What percentage of rape reports are false?

This may seem like a straightforward question, but in fact determining the percentage of false rape reports is complex. In the Online Training Institute (OLTI) module, False Reports: Moving Beyond the Issues to Successfully Investigate Sexual Assault, it is clearly stated that a report of sexual assault can only be determined to be false based on the evidence from a thorough investigation:

The determination that a sexual assault report is false can only be made if the evidence establishes that no crime was completed or attempted. This evidence will only be available after a thorough investigation, not after only a preliminary investigation or initial interview with the victim.

When methodologically rigorous research is conducted based on this definition, estimates for the percentage of false reports converge around 2-8%.

  • For example, Dr. David Lisak and colleagues analyzed sexual assaults reported to a major Northeastern university over a 10-year period to determine the rate of false reporting. Of the 136 reports taken during that period of time, 8 reports, or 5.9% were found to be false (Lisak, Gardinier, Nicksa, & Cote, 2010).
  • In a study of sexual assault cases reported to the Los Angeles Police Department in 2008, researchers found that rate of false reports was 4.5% (Spohn, White, & Tellis, 2014).
  • In a multi-site study of 8 US communities involved in the “Making a Difference” (MAD) Project conducted by EVAWI, data were collected by law enforcement agencies for all sexual assault reports received in an 18-24 month period. Of the 2,059 cases that were included in the study, 140 (7%) were classified as false.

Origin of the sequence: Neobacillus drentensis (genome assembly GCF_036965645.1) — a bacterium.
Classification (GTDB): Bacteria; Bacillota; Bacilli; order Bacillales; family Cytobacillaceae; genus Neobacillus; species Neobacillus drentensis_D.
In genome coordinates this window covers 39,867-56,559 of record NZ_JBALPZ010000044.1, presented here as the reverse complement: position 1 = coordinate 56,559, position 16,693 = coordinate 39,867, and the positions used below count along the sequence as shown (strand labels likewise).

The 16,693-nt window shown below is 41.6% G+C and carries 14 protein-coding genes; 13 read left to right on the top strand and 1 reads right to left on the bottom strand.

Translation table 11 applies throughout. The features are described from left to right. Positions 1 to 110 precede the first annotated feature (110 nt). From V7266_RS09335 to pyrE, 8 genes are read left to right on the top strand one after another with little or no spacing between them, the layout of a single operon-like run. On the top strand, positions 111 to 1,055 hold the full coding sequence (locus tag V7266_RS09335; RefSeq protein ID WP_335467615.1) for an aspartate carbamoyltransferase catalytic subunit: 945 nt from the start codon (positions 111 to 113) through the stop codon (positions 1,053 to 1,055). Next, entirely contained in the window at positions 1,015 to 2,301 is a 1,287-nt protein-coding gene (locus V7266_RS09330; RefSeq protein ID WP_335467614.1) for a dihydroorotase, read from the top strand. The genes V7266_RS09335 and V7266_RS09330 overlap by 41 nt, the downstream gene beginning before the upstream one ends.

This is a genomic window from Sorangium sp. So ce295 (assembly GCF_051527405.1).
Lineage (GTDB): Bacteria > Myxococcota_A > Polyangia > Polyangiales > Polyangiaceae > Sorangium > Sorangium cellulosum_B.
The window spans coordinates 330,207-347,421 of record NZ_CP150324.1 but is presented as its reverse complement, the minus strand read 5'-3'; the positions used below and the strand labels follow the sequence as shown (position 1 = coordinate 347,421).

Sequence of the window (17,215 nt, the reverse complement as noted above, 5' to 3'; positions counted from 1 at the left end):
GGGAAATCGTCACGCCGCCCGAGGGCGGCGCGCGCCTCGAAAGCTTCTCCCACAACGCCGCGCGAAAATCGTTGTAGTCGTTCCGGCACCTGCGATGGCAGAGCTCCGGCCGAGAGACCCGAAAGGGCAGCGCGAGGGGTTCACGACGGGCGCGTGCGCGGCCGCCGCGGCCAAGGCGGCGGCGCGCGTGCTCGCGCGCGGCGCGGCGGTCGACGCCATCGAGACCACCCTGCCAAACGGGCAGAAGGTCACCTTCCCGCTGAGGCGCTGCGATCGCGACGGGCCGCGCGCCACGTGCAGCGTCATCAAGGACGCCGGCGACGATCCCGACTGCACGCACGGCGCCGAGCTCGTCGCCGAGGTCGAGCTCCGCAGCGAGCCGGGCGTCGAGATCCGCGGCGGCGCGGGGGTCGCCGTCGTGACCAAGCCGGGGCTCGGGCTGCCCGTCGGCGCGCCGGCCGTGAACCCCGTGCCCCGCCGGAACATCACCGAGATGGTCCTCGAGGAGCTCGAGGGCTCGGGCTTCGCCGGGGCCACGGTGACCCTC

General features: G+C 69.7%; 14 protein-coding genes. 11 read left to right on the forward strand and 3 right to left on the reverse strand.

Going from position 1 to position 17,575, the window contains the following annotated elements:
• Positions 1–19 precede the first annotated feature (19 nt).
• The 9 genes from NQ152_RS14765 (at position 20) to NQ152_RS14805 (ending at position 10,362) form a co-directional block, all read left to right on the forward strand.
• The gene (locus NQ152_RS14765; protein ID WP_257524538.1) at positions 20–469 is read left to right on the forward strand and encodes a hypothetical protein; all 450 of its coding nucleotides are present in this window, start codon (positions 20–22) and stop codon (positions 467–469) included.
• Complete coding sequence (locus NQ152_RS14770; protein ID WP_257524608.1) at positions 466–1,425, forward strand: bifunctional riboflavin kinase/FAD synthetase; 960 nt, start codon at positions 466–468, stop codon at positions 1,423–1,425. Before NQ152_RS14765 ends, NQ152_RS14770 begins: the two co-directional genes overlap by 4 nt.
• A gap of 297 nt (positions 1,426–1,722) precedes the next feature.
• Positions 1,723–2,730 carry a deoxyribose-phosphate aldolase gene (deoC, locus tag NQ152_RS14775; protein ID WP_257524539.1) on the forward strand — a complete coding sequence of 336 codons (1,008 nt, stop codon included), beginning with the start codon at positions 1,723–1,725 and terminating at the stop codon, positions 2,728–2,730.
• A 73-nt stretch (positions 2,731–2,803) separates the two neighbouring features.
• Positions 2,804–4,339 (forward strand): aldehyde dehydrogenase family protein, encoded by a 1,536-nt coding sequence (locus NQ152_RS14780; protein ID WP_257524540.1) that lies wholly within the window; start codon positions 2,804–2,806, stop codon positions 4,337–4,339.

• Statistics even appear to converge internationally. In an analysis of 2,643 sexual assault cases reported to British police, 8% were classified by the police department as false reports. Yet when researchers applied the official criteria for establishing a false allegation, this figure dropped to 2%. These criteria specified that there must be either “a clear and credible admission by the complainant” or “strong evidential grounds” (Kelly, Lovett, & Regan, 2005).

In reality, no one knows – and in fact no one can possibly know – exactly how many sexual assault reports are false. However, estimates narrow to the range of 2-8% when they are based on rigorous research of case classifications using specific criteria and incorporating various protections of the reliability and validity of the research.

Kelly, L., Lovett, J., & Regan, L. (2005). A Gap or a Chasm? Attrition in Reported Rape Cases. Home Office Research Study 293. Home Office Research, Development and Statistics Directorate.

Lisak, D., Gardinier, Nicksa, S.C., & Cote, A.M. (2010). False Allegations of Sexual Assault: An Analysis of Ten Years of Reported Cases. Violence Against Women, 16 (12), 1318-1334.

Spohn, C., White, C., & Tellis, K. (2014). Unfounding Sexual Assault: Examining the Decision to Unfound and Identifying False Reports. Law & Society Review, 48 (1), 161-192.